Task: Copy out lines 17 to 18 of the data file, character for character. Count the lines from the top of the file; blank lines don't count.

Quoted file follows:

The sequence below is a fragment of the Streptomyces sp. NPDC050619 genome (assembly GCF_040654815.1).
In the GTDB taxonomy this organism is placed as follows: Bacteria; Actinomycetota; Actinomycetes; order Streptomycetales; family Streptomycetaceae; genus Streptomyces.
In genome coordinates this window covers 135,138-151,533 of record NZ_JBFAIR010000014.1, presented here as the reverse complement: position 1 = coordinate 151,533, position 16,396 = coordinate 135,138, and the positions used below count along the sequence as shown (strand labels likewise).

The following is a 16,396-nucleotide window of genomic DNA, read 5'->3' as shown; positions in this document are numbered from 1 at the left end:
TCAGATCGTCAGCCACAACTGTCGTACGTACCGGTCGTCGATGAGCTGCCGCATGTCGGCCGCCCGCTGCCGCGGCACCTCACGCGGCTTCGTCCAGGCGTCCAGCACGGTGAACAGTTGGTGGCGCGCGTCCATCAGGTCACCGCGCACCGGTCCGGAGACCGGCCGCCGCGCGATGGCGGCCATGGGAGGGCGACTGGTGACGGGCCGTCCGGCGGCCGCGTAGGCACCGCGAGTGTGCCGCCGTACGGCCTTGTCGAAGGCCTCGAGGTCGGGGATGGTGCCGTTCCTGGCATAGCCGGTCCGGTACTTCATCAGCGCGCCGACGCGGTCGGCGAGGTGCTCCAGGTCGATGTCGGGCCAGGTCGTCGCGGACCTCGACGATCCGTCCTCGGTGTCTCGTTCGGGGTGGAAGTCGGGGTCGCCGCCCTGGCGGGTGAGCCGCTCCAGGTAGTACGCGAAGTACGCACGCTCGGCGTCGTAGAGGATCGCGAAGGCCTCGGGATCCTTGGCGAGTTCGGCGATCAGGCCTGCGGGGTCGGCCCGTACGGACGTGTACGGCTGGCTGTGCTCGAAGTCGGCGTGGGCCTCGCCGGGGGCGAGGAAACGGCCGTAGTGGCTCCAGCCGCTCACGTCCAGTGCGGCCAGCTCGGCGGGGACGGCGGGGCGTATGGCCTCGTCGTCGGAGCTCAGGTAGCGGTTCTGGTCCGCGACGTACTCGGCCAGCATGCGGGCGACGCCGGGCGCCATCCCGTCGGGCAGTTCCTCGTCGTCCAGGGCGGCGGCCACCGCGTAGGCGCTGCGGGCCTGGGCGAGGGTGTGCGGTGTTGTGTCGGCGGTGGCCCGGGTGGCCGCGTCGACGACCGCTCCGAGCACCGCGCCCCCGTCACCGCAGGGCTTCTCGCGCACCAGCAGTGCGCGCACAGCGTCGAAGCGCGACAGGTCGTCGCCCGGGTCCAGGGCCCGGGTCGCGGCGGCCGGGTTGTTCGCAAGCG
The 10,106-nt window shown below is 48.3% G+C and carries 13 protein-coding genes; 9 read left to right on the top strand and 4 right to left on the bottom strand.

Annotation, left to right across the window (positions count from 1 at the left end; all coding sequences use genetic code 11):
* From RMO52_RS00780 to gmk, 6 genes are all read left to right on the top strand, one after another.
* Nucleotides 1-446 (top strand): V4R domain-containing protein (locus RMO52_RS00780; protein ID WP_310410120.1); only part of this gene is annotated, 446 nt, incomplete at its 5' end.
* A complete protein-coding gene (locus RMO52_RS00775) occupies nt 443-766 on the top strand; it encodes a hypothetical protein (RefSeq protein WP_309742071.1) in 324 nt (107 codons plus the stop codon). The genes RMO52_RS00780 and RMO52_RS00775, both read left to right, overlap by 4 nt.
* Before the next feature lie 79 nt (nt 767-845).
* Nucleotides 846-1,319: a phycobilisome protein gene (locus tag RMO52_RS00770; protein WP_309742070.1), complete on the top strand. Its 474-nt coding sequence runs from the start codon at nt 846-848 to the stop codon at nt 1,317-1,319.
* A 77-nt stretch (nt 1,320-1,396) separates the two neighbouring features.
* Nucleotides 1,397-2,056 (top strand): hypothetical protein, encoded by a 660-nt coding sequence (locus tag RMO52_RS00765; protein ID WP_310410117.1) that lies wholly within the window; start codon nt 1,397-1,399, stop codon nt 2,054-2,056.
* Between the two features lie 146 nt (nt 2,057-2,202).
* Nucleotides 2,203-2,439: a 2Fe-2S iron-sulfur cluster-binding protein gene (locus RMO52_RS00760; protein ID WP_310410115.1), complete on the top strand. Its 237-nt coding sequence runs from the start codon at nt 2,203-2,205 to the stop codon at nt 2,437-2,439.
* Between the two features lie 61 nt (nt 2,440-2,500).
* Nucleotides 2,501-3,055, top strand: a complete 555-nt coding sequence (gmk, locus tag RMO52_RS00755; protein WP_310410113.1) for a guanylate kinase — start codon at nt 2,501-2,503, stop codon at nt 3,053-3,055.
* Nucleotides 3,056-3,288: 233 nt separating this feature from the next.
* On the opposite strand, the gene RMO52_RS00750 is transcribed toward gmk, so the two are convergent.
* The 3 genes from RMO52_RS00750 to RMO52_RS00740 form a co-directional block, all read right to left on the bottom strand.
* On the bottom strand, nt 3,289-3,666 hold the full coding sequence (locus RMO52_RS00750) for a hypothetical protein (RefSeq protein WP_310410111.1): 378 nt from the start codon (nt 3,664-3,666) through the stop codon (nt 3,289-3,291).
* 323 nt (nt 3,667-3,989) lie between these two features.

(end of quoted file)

* Between the two features lie 61 nt (nt 2,440-2,500).
* Nucleotides 2,501-3,055, top strand: a complete 555-nt coding sequence (gmk, locus tag RMO52_RS00755; protein WP_310410113.1) for a guanylate kinase — start codon at nt 2,501-2,503, stop codon at nt 3,053-3,055.